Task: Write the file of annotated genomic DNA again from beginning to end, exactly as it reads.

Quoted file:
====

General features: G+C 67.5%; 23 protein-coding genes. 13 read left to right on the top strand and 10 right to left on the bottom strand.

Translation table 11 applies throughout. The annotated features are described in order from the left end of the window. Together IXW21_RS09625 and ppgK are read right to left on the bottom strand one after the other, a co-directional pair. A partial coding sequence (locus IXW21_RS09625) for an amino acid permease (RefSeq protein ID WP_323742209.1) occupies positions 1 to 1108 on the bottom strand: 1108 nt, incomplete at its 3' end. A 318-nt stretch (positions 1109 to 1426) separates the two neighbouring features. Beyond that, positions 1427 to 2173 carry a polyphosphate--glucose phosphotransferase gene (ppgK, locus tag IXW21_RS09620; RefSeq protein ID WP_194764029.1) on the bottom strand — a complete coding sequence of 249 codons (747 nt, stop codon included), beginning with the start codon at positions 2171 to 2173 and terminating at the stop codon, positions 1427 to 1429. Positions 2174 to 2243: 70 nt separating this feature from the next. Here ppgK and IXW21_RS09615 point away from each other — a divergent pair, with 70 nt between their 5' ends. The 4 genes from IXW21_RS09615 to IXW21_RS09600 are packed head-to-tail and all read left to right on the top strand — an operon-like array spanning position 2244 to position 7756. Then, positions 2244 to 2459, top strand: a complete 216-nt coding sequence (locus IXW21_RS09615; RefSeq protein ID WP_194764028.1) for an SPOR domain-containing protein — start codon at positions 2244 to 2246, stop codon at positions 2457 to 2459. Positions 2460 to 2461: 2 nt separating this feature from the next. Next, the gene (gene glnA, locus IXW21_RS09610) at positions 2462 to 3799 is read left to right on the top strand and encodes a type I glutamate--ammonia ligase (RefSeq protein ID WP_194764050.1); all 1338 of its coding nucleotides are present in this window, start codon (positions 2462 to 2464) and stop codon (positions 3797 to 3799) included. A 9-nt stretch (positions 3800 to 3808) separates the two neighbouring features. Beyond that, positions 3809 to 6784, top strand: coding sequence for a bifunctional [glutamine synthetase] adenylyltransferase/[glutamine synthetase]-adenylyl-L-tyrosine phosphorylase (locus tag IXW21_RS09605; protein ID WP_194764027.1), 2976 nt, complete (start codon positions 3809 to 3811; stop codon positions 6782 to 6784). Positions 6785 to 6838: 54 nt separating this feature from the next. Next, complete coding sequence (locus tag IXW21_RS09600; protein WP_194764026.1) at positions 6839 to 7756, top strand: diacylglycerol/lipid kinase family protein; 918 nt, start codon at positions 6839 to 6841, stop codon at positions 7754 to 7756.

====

General features: G+C 67.5%; 23 protein-coding genes. 13 read left to right on the top strand and 10 right to left on the bottom strand.

Translation table 11 applies throughout. The annotated features are described in order from the left end of the window. Together IXW21_RS09625 and ppgK are read right to left on the bottom strand one after the other, a co-directional pair. A partial coding sequence (locus IXW21_RS09625) for an amino acid permease (RefSeq protein ID WP_323742209.1) occupies positions 1 to 1108 on the bottom strand: 1108 nt, incomplete at its 3' end. A 318-nt stretch (positions 1109 to 1426) separates the two neighbouring features. Beyond that, positions 1427 to 2173 carry a polyphosphate--glucose phosphotransferase gene (ppgK, locus tag IXW21_RS09620; RefSeq protein ID WP_194764029.1) on the bottom strand — a complete coding sequence of 249 codons (747 nt, stop codon included), beginning with the start codon at positions 2171 to 2173 and terminating at the stop codon, positions 1427 to 1429. Positions 2174 to 2243: 70 nt separating this feature from the next. Here ppgK and IXW21_RS09615 point away from each other — a divergent pair, with 70 nt between their 5' ends. The 4 genes from IXW21_RS09615 to IXW21_RS09600 are packed head-to-tail and all read left to right on the top strand — an operon-like array spanning position 2244 to position 7756. Then, positions 2244 to 2459, top strand: a complete 216-nt coding sequence (locus IXW21_RS09615; RefSeq protein ID WP_194764028.1) for an SPOR domain-containing protein — start codon at positions 2244 to 2246, stop codon at positions 2457 to 2459. Positions 2460 to 2461: 2 nt separating this feature from the next. Next, the gene (gene glnA, locus IXW21_RS09610) at positions 2462 to 3799 is read left to right on the top strand and encodes a type I glutamate--ammonia ligase (RefSeq protein ID WP_194764050.1); all 1338 of its coding nucleotides are present in this window, start codon (positions 2462 to 2464) and stop codon (positions 3797 to 3799) included. A 9-nt stretch (positions 3800 to 3808) separates the two neighbouring features. Beyond that, positions 3809 to 6784, top strand: coding sequence for a bifunctional [glutamine synthetase] adenylyltransferase/[glutamine synthetase]-adenylyl-L-tyrosine phosphorylase (locus tag IXW21_RS09605; protein ID WP_194764027.1), 2976 nt, complete (start codon positions 3809 to 3811; stop codon positions 6782 to 6784). Positions 6785 to 6838: 54 nt separating this feature from the next. Next, complete coding sequence (locus tag IXW21_RS09600; protein WP_194764026.1) at positions 6839 to 7756, top strand: diacylglycerol/lipid kinase family protein; 918 nt, start codon at positions 6839 to 6841, stop codon at positions 7754 to 7756.